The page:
You can read the whole article from Publishing Technology here. The following infographic shows statistics from the US in 2013: libraries-are-forever-972-640x4094                                              dailyinfographic.com, Feb 2013

The Joy of A Bookshop

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There are current and heated debates about paperbacks versus eBooks in every crevice of the book-loving community, and for good reason. Some fear the closure of many and, possibly in the future, all bookshops, but I believe and hope that this will not be the case. I posted a while about about library finds and old books and the pleasure of finding a unique or out of print book. I want to delve into what it is about bookshops that give people so much joy. I promise to balance this by looking at eBook purchases and the benefits of this in another post.Bookshop-Window

In my years of living in London I spent many hours in Waterstones and Borders (admittedly now closed in the UK) scanning bookshelves and sinking into a seat with a stack of books to skim before buying. The feeling of being surrounded by books gives me a sense of calm and brings with it a dose of quiet anticipation, a hope that I will stumble across something brilliant. Recommendations are wonderful, and I often go in search of specific books, but I love finding something fresh and unexpected, picking up a book by a new author who I have not previously heard of, and sinking into an unexpectedly good story.

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The look and feel of a book cover appeals to me aesthetically, it says something about the nature of the book and the author; it provides just enough of a taster to know what to expect of the book in terms of genre and style. I really appreciate striking and unusual cover design and, as much as you can see the thumbnail image online, it is never quite the same experience as holding the paper between your fingers.bookshop

I love the scent of the paper and the physical turning of the pages, the ability to flick back and forth. I like to see books on a coffee table and the spines of the jackets on bookshelves. I enjoy the colours and the graphics. It is a pleasure that I miss when reading an eBook (and I do also read many eBooks).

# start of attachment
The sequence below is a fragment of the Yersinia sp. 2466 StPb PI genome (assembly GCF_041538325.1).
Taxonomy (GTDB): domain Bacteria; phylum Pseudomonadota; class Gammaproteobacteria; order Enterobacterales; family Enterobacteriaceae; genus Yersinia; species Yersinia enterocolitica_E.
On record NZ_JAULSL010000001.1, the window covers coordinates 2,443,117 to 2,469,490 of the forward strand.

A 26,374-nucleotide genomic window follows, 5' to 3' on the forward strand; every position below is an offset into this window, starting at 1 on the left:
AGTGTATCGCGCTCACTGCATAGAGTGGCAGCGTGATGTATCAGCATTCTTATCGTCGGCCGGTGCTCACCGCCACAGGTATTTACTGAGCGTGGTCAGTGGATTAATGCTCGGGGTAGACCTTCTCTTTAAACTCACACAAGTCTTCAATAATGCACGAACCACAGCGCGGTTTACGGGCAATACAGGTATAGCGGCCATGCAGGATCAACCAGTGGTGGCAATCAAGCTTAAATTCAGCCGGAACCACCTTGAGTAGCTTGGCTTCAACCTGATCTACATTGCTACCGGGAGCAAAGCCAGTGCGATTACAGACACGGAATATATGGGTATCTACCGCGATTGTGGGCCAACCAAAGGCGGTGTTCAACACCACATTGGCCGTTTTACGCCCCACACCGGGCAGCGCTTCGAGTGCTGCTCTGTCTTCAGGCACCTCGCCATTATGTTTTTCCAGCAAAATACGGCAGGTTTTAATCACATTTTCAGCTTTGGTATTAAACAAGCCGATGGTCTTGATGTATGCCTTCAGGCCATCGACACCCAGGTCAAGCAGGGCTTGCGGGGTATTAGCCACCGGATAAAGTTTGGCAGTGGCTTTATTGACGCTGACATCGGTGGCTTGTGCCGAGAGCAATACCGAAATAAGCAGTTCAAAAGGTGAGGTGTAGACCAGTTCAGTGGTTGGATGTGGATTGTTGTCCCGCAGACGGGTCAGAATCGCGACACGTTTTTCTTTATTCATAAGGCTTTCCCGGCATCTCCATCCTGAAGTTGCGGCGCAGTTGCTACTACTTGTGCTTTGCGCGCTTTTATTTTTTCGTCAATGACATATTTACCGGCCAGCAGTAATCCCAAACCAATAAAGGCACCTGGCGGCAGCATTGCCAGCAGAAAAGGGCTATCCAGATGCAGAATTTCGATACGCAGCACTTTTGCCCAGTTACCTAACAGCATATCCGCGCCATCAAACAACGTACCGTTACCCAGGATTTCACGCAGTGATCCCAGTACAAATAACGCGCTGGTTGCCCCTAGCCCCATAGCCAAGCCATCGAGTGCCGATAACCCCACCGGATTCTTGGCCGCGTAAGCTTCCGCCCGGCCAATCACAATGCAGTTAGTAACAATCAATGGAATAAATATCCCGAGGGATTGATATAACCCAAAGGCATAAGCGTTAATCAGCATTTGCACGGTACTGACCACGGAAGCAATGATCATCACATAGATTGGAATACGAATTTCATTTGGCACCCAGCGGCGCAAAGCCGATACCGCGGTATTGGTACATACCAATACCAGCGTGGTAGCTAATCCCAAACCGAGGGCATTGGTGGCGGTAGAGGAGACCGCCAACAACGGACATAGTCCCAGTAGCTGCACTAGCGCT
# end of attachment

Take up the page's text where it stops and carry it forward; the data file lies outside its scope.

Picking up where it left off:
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Physical books, for me, hold a nostalgic quality and stimulate my senses in a way that eBooks don’t. I often buy hard copies of books that I have read and particularly enjoyed on kindle, just to be able to keep a physical copy. I like to keep classics and travel books in paperback or hardback. I will never tired of the experience of bookshops and I hope that eBooks and paperbacks will continue to live in relative harmony and without the need for a fight.

I’ll leave you with a look at more bookshops and reading spaces and this short video:

Photo credits:

foxedbooks.com, aprettybook.com, bookmania.me, global.oup.com, artstheanswer.blogspot.co.uk

Don’t Be Discouraged

Before I begin, I just wanted to say a couple of things; firstly, a big THANK YOU to Rebecca Bradley for my blog award. It is very much appreciated. Do check out the other blogs on the list, as they are really good and full of great articles. Rebecca is a crime writer and her posts are a great source of inspiration.

I also wanted to let you know that you can download my short story, The Bench, for FREE until midnight US time tonight and extracts of my work and two new flash fiction pieces, ‘Whiskey’ and ‘Lines and Space,’ can now be read on Readwave, so do take a look.

I have spoken to several writers recently, both new and established, to discover that they have all been through periods of discouragement and wondered whether to give up, and whether the difficulties were worth it. After my wax lyrical post from last week on the fact that I love writing and would keep going, whether or not the world continued to read, I thought that this week I might try to balance things out by highlighting some of the tougher parts of writing and encouraging people not to give up.